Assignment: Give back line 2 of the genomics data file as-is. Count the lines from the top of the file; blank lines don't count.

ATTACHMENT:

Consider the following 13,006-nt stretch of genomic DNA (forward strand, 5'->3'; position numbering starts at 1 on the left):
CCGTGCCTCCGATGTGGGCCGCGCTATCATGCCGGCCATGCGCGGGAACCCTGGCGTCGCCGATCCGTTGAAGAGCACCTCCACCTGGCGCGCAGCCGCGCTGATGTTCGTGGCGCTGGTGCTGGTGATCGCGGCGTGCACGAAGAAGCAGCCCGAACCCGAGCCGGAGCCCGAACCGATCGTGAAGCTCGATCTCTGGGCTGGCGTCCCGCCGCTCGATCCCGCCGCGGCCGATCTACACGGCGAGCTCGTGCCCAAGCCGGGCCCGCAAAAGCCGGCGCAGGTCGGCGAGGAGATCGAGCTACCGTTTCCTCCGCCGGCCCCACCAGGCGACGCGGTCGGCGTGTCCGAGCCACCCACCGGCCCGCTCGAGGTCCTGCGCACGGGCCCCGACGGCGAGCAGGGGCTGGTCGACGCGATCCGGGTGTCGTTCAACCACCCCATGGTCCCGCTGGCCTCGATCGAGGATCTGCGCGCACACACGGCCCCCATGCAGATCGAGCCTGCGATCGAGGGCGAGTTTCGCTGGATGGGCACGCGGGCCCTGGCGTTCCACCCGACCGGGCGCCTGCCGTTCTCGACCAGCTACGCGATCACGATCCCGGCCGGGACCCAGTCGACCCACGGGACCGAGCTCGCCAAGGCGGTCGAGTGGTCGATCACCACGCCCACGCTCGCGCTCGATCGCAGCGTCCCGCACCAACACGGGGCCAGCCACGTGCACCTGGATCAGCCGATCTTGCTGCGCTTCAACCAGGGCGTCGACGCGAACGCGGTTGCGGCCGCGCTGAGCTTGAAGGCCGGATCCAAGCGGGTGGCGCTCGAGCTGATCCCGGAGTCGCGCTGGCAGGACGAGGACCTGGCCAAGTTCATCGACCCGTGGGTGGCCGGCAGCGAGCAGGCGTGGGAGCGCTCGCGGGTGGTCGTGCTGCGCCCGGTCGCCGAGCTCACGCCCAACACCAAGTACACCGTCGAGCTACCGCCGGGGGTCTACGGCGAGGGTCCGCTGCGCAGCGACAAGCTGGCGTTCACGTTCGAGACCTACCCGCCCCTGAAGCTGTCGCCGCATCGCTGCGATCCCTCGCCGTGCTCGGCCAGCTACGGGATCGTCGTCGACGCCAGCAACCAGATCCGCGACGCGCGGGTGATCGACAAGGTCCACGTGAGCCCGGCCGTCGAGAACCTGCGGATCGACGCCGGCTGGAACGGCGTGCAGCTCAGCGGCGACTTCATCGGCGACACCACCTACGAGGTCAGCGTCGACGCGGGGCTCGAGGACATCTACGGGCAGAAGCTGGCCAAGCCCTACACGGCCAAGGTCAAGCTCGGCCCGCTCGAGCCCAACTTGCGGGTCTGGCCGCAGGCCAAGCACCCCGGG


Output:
CCGTGCCTCCGATGTGGGCCGCGCTATCATGCCGGCCATGCGCGGGAACCCTGGCGTCGCCGATCCGTTGAAGAGCACCTCCACCTGGCGCGCAGCCGCGCTGATGTTCGTGGCGCTGGTGCTGGTGATCGCGGCGTGCACGAAGAAGCAGCCCGAACCCGAGCCGGAGCCCGAACCGATCGTGAAGCTCGATCTCTGGGCTGGCGTCCCGCCGCTCGATCCCGCCGCGGCCGATCTACACGGCGAGCTCGTGCCCAAGCCGGGCCCGCAAAAGCCGGCGCAGGTCGGCGAGGAGATCGAGCTACCGTTTCCTCCGCCGGCCCCACCAGGCGACGCGGTCGGCGTGTCCGAGCCACCCACCGGCCCGCTCGAGGTCCTGCGCACGGGCCCCGACGGCGAGCAGGGGCTGGTCGACGCGATCCGGGTGTCGTTCAACCACCCCATGGTCCCGCTGGCCTCGATCGAGGATCTGCGCGCACACACGGCCCCCATGCAGATCGAGCCTGCGATCGAGGGCGAGTTTCGCTGGATGGGCACGCGGGCCCTGGCGTTCCACCCGACCGGGCGCCTGCCGTTCTCGACCAGCTACGCGATCACGATCCCGGCCGGGACCCAGTCGACCCACGGGACCGAGCTCGCCAAGGCGGTCGAGTGGTCGATCACCACGCCCACGCTCGCGCTCGATCGCAGCGTCCCGCACCAACACGGGGCCAGCCACGTGCACCTGGATCAGCCGATCTTGCTGCGCTTCAACCAGGGCGTCGACGCGAACGCGGTTGCGGCCGCGCTGAGCTTGAAGGCCGGATCCAAGCGGGTGGCGCTCGAGCTGATCCCGGAGTCGCGCTGGCAGGACGAGGACCTGGCCAAGTTCATCGACCCGTGGGTGGCCGGCAGCGAGCAGGCGTGGGAGCGCTCGCGGGTGGTCGTGCTGCGCCCGGTCGCCGAGCTCACGCCCAACACCAAGTACACCGTCGAGCTACCGCCGGGGGTCTACGGCGAGGGTCCGCTGCGCAGCGACAAGCTGGCGTTCACGTTCGAGACCTACCCGCCCCTGAAGCTGTCGCCGCATCGCTGCGATCCCTCGCCGTGCTCGGCCAGCTACGGGATCGTCGTCGACGCCAGCAACCAGATCCGCGACGCGCGGGTGATCGACAAGGTCCACGTGAGCCCGGCCGTCGAGAACCTGCGGATCGACGCCGGCTGGAACGGCGTGCAGCTCAGCGGCGACTTCATCGGCGACACCACCTACGAGGTCAGCGTCGACGCGGGGCTCGAGGACATCTACGGGCAGAAGCTGGCCAAGCCCTACACGGCCAAGGTCAAGCTCGGCCCGCTCGAGCCCAACTTGCGGGTCTGGCCGCAGGCCAAGCACCCCGGG